Axel Ruger, the director of the Van Gogh Museum in Amsterdam, poses between the two recovered paintings in Naples, Italy. Ciro Luca / Reuters

NEWS BRIEF More than a decade after they were stolen in a museum heist, two priceless Van Gogh paintings were recovered in the home of a man linked to an international drug-smuggling ring, Italian officials announced Friday.

“The paintings have been found!” Axel Rüger, the director of the Van Gogh Museum, said Friday in Naples. “That I would be able to ever pronounce these words is something I had no longer dared to hope for. … We have been waiting for this moment for 14 years.”

The paintings, “Congregation Leaving the Reformed Church in Nuenen” and “Seacape at Scheveningen,” first went missing in 2002 after it was discovered that two thieves managed to climb onto the roof of Amsterdam’s Van Gogh Museum, break into the building, steal the paintings, and escape using a rope—all without being detected by the museum’s guards or security system. The FBI listed the heist among its top 10 art crimes.

Italian police recovered the paintings during a raid of a Naples country house belonging to Raffaele Imperiale, a 41-year-old businessman linked to the Amato-Pagano clan, one of Italy’s notorious mafia groups. According to Reuters, police were first tipped off to the location of the paintings after arresting 11 of the group’s suspected members. Imperiale, however, remains at large and is believed to be hiding in the United Arab Emirates.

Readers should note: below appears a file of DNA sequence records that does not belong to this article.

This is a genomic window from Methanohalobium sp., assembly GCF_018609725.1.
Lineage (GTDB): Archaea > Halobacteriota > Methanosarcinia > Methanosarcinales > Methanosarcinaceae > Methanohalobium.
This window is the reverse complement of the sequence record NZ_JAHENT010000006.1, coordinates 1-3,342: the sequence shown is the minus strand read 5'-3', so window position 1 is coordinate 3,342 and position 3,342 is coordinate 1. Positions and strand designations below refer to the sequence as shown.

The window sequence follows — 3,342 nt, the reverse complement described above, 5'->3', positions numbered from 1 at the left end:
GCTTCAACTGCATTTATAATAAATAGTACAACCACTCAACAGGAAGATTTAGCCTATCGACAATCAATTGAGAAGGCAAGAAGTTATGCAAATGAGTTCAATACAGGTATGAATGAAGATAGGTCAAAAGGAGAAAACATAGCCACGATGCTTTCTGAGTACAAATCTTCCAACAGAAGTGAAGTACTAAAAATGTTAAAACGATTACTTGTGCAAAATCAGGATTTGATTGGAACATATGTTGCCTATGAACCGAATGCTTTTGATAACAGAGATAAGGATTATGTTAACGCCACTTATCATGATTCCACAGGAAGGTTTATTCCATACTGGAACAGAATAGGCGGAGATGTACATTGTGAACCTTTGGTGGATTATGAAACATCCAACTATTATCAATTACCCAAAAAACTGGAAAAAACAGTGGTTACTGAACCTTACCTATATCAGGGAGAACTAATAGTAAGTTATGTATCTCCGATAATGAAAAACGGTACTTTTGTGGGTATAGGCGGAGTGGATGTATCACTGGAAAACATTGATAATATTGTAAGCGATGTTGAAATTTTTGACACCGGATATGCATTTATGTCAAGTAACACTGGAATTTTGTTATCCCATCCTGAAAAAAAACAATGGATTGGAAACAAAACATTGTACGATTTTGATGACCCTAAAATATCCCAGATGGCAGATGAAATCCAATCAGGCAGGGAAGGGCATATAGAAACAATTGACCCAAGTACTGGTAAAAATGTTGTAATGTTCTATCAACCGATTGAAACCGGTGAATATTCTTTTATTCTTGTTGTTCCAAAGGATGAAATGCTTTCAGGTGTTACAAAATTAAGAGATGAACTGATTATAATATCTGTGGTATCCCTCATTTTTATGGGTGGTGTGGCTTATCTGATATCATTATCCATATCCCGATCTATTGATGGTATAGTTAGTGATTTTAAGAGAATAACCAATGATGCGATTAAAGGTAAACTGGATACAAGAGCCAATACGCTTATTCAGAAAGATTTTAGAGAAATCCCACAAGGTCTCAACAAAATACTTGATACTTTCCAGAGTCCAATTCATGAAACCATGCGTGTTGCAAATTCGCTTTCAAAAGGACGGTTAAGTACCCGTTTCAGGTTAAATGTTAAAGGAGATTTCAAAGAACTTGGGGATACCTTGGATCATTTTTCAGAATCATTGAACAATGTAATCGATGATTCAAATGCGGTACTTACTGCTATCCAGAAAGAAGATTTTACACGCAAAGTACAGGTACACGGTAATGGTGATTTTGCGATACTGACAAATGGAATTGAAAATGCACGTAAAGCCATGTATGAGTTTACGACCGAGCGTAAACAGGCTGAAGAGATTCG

A video of police extracting the artwork from the home, where they were hidden behind a mirrored wall, can be found here.

Museum officials confirmed the authenticity of both paintings, which they said remained in relatively good condition despite minor damages. When the stolen artwork will be returned to the museum in Amsterdam has not yet been determined.

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